Twitter released an update to their official iOS app last night. The update includes the much talked push notifications for messages and mentions which, especially on the iPhone, really help in keeping track of what’s happening on Twitter when you’re not in front of your computer. I want to focus on the iPad version, though.
People went hard on criticizing Twitter for iPad when it first came out. Admittedly, it wasn’t the easiest “upgrade” to perform: until two months ago, users were accustomed to Osfoora HD and Twitterrific, two great clients that I still keep on my iPad because I don’t mind using them every once in a while. They’re beautiful and powerful pieces of software. Twitterrific has a huge userbase, but it doesn’t differ much from the iPhone version nor does it try to walk away from the standard established by Apple in Mail.app (sidebar in landscape mode, popover in portrait) being incorrectly used in thousands of other apps. I like Twitterrific, but it doesn’t give me the sense of trying something new, something revolutionary. Apps like Twitter for iPad, Aweditorium and Flipboard do. They bring a new, fresh experience to a new kind of device that seven months after its release still manages to surprise me.
It is not just a matter of innovation. When innovation meets usability and creates an experience you won’t easily forget – that’s where the great apps lie. Twitter for iPad surprised me two months ago, and impressed me again last night. Brichter fixed a lot of usability quirks spotted in the first version of the app, implemented a new way to dismiss panels and go back to the “root”, got rid of the “pinned tweet” option no one really enjoyed. Was the app perfect? No, of course not. The fixes released yesterday confirm that. But did it stand out from the crowd? Yes. And it still does.
Osfoora is probably a perfect app already. The developer took the solid foundation of the iPhone version, he made the app bigger and ported it to the iPad. He refined it with a few updates, then left it there in the App Store, selling copies on copies. That app is probably perfect for the thousands of users tweeting from it every day. I believe that in life one has to do more than settling, though. Innovation makes you imperfect, because you’re not conforming to the standards. Those who are used to standards will find everything that’s wrong with your (even slightly) innovative product; from their standpoint breaking rules is breaking a status. Those are the same people who wrote the iPad “sucked” because it didn’t have a physical keyboard.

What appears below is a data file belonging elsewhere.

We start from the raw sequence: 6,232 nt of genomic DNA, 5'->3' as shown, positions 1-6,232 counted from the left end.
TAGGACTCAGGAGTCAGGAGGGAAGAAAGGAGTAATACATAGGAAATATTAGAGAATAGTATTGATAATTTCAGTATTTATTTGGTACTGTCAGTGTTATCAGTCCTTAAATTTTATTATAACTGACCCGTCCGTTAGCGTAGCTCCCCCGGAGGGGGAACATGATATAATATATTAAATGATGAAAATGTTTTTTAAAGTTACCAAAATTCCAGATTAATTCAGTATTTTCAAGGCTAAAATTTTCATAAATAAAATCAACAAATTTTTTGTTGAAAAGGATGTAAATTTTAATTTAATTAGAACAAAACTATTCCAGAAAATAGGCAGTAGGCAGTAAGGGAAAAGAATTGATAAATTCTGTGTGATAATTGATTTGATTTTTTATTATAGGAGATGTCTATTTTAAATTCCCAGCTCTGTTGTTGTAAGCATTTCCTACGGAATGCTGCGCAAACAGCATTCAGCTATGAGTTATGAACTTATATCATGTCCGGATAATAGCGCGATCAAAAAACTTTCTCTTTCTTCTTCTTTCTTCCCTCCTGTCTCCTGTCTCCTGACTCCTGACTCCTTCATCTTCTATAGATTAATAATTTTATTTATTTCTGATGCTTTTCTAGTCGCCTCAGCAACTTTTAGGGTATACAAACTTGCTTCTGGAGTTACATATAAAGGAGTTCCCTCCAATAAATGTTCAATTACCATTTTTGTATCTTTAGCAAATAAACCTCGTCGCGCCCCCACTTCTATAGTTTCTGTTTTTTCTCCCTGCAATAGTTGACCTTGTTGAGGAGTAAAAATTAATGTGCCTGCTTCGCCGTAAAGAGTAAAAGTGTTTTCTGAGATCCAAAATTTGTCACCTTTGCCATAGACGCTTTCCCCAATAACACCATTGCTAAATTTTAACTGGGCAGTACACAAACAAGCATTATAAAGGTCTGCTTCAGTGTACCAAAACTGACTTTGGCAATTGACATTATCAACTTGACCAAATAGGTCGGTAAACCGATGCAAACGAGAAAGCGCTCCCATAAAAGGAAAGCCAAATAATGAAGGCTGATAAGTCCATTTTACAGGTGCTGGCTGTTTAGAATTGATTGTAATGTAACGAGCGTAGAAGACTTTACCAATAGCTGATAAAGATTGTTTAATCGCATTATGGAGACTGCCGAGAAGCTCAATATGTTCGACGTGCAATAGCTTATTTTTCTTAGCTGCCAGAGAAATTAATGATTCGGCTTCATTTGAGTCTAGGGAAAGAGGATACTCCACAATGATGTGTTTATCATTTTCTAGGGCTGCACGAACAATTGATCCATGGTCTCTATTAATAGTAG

Many Twitter clients have achieved a status quo. Loren Brichter and the Twitter mobile team clearly are developers and designers who believe in the power of innovation. Because while leading to imperfection, innovation can be the best thing that ever happened to your creativity. A truly creative mind does need innovation to move to “the next step”. Which is releasing products that leave something more than just a pack of features to the user.
So when people ask me why I use Twitter for iPad and why did I believe in it when it came out, I don’t answer by talking about panels and inline media viewers. Those are great, but they’re not my point. I use Twitter for iPad because I believe the combination of innovation and usability leads to better products. You can disagree and tell me Twitterrific is the best, Osfoora is the best and mostly everyone else is the best. They probably are.
But I want imperfection. I want to feel a great product. For as absurd as it sounds, imperfection leads to a better understanding of innovation.
So don’t ask me if I think Twitter for iPad is perfect. And don’t ask me about what’s needed to be perfect either, because I don’t settle.